Change of status in the U.S.

Non-immigrant visas are issued to foreign citizens who wish to remain in the United States for, depending on the particular non-immigrant visa, a temporary period of time. There are more than 40 non-immigrant visas categories available, each one used for a different and very specific purpose.

If your original reason for coming to the U.S. changes, you may be required to change your original non-immigrant status before you engage in other activities.

If you are in the U.S. you may apply to change your status if :

–         you were lawfully admitted into the U.S.;

–         you have not committed any act that would make you ineligible to receive an immigration benefit;

–         you submit an application for a change of status before the expiration date on your Form I-94, Arrival-Departure Record,. There are limited circumstances under which USCIS will excuse a late filing of such an application.

If you were admitted in any of the following non-immigrant categories, you will not be able to change your status:

–         C visa (aliens in transit)

–         D visa (crewmen)

–         K1 fiancée or K2 Dependent of Fiancée visas

–         S visa (witness or informant)

–         TWOV (transit without visa)

–         WT or WB visas (under the Visa Waiver program, you would have been issued a green form I-94W, non-immigrant visa waiver Arrival-Departure Record)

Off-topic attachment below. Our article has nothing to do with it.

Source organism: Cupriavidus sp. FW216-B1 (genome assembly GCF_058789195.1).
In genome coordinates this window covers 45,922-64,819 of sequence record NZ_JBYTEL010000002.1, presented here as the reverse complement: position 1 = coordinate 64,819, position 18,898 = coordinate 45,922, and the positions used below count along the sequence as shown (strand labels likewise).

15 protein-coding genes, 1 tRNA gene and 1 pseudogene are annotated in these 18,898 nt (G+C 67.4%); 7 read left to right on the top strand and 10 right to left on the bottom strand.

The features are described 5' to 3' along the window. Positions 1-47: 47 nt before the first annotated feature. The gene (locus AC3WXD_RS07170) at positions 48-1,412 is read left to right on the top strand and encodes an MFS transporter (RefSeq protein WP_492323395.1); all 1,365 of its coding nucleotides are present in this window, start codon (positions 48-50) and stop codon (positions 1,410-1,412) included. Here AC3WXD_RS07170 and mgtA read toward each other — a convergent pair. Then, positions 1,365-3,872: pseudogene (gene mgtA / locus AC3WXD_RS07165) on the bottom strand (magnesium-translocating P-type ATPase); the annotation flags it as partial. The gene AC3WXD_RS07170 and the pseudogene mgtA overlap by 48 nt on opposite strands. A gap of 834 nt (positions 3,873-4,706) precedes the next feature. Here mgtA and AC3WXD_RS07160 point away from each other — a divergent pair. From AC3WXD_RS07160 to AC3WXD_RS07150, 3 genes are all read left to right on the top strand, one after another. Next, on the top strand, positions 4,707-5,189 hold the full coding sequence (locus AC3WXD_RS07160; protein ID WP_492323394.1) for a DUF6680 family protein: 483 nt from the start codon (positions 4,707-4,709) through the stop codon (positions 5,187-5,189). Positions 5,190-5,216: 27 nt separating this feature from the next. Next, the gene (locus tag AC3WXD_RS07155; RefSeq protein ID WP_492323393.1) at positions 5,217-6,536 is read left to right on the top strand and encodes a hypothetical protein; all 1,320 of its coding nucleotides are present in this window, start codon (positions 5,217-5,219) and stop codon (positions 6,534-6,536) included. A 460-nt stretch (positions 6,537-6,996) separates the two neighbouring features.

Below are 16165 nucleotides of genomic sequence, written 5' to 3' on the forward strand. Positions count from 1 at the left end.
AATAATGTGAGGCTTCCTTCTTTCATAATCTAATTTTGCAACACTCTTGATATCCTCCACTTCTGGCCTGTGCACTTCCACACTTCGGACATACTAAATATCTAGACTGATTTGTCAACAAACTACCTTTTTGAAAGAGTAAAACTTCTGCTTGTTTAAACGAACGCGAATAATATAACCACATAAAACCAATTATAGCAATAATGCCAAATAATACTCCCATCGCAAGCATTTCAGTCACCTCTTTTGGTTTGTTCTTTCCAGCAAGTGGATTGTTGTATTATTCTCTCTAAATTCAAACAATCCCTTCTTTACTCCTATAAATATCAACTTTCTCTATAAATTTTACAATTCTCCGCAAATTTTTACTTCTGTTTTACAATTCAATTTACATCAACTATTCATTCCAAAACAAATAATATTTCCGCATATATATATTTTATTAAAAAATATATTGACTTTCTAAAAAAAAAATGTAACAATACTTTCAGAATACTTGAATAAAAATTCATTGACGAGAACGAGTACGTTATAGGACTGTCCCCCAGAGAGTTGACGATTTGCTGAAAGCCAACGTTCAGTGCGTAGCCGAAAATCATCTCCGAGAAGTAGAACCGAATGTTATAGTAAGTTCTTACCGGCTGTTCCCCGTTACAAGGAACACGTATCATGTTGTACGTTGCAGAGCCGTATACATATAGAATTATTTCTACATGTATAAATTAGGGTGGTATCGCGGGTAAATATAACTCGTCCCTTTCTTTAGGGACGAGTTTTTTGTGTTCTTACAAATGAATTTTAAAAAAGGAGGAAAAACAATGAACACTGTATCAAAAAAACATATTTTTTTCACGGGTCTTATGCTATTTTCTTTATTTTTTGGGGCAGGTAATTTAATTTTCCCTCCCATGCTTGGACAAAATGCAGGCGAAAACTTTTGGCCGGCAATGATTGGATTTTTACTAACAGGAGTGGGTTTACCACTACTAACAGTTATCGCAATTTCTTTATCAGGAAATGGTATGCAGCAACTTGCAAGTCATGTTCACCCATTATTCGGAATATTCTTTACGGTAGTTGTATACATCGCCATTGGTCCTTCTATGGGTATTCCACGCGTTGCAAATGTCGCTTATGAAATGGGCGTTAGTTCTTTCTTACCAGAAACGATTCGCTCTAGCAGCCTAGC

–         J1 Visa (subject to the 2 year foreign residence requirement)

–         M1 visa (Vocational Student changing to F1 or H if the M training helped him or her qualify for the H classification)

If you are in any of the above categories, you must depart the United States on or before the date of your I-94 expires.

If your status expired before you filed an application with USCIS to change your status, or if you have violated the terms of your status, such as by working without authorization, then you are out of status and can be placed in removal proceedings.

If you have fallen out of status, the USCIS cannot grant you a change of status and you must depart. In fact, overstaying the period of time for which you were granted admission may also have a negative effect on your ability to get other benefits or to return to the U.S. in the future.

Please consider that a change of status is not automatic, and that the USCIS processing times can vary and it may take up to 6 months before a decision is made.

The USCIS will look at your situation, your current status, the reasons you want to change your status and why you did not applied for this type of visa before entering the U.S.

If the USCIS receive your application before your current non-immigrant status expires, you may remain in the U.S. until the USCIS makes a decision on your application. If, for any reason, the USCIS will not grant you a change of status, you must immediately depart.